Mark Fathi Massoud, Law`s Fragile State: Colonial, Authoritarian, and Humanitarian Legacies in Sudan. Cambridge and New York: Cambridge University Press, 2013.
Jadaliyya (J): What made you write this book?
Mark Fathi Massoud (MFM): I wrote this book to investigate the nature of the law and how law is used both to develop and to disrupt authority. I also wrote the book to understand Sudan.
Sudan was the first sub-Saharan African country to achieve colonial independence from the British. Its post-independence period has been wracked by warfare, slaughter, and instability. One of its many interconnected civil wars was Africa’s longest. It ignited in 1983 and by the time peace accords were signed in 2005, more than two million people had been killed and Sudan was left with the world’s largest population of internally displaced persons.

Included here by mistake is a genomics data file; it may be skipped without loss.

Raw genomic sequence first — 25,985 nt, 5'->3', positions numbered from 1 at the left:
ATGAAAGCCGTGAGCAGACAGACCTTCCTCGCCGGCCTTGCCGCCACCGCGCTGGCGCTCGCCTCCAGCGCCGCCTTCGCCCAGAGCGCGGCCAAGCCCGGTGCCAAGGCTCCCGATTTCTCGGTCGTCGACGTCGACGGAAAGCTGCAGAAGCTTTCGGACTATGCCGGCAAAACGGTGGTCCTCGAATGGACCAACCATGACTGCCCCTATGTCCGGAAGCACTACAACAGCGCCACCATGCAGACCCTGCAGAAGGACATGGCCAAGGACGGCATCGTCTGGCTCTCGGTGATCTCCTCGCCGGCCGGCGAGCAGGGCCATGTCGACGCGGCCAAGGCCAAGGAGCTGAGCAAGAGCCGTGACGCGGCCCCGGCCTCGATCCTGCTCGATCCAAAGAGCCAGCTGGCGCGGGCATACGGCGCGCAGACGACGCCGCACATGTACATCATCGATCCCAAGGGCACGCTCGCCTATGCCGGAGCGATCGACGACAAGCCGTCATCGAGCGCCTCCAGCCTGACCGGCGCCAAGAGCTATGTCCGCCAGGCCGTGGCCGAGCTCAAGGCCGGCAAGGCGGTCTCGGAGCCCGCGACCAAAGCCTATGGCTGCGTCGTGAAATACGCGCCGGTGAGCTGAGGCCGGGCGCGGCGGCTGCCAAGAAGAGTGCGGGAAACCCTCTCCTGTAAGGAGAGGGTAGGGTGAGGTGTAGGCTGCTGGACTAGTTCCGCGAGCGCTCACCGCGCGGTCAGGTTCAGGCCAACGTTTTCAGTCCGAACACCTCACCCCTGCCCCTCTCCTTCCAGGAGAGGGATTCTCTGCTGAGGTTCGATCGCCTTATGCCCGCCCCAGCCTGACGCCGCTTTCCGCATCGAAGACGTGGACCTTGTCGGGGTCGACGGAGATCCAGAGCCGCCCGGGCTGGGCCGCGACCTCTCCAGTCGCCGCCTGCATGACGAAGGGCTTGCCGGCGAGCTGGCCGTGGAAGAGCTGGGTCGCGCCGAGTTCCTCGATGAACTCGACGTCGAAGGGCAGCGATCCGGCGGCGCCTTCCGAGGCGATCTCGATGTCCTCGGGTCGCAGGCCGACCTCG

My parents fled Sudan when I was a boy in 1983, as war resumed following a decade of relative calm. (Sudan’s earlier civil war began in 1955, just months before its independence, and ended in 1972.) I returned to Sudan for the first time in 2005 as a graduate student from Berkeley. I hoped to learn more about my homeland and the people who had stayed behind.
As a student and, later, a professor, I have devoted the last decade to trying to make sense of the concept and functions of law—and lawlessness. I could not investigate the law’s essence only by studying legal cases as I had done in law school. I hoped that investigating the law in as little-studied and unstable a setting as Sudan would reveal insights into the basis of the law’s instrumental and ideological malleability.